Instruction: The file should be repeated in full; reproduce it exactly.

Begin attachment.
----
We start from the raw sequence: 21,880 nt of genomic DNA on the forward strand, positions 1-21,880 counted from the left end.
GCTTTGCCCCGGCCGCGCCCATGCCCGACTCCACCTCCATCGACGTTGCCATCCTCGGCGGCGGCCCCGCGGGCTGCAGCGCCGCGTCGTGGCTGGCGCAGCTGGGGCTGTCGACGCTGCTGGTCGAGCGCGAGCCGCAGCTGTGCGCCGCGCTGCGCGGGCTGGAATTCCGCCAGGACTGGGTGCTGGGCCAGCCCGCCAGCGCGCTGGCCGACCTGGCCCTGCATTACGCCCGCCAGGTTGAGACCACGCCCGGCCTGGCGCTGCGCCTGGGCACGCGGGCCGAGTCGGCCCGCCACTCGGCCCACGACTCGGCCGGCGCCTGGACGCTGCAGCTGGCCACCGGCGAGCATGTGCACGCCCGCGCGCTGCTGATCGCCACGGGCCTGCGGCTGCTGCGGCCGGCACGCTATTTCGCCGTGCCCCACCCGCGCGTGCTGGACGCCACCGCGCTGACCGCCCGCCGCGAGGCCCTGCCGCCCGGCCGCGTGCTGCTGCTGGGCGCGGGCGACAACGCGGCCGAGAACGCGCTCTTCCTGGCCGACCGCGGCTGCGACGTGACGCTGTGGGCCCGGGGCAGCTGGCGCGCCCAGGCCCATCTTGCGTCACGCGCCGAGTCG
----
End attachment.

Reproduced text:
We start from the raw sequence: 21,880 nt of genomic DNA on the forward strand, positions 1-21,880 counted from the left end.
GCTTTGCCCCGGCCGCGCCCATGCCCGACTCCACCTCCATCGACGTTGCCATCCTCGGCGGCGGCCCCGCGGGCTGCAGCGCCGCGTCGTGGCTGGCGCAGCTGGGGCTGTCGACGCTGCTGGTCGAGCGCGAGCCGCAGCTGTGCGCCGCGCTGCGCGGGCTGGAATTCCGCCAGGACTGGGTGCTGGGCCAGCCCGCCAGCGCGCTGGCCGACCTGGCCCTGCATTACGCCCGCCAGGTTGAGACCACGCCCGGCCTGGCGCTGCGCCTGGGCACGCGGGCCGAGTCGGCCCGCCACTCGGCCCACGACTCGGCCGGCGCCTGGACGCTGCAGCTGGCCACCGGCGAGCATGTGCACGCCCGCGCGCTGCTGATCGCCACGGGCCTGCGGCTGCTGCGGCCGGCACGCTATTTCGCCGTGCCCCACCCGCGCGTGCTGGACGCCACCGCGCTGACCGCCCGCCGCGAGGCCCTGCCGCCCGGCCGCGTGCTGCTGCTGGGCGCGGGCGACAACGCGGCCGAGAACGCGCTCTTCCTGGCCGACCGCGGCTGCGACGTGACGCTGTGGGCCCGGGGCAGCTGGCGCGCCCAGGCCCATCTTGCGTCACGCGCCGAGTCG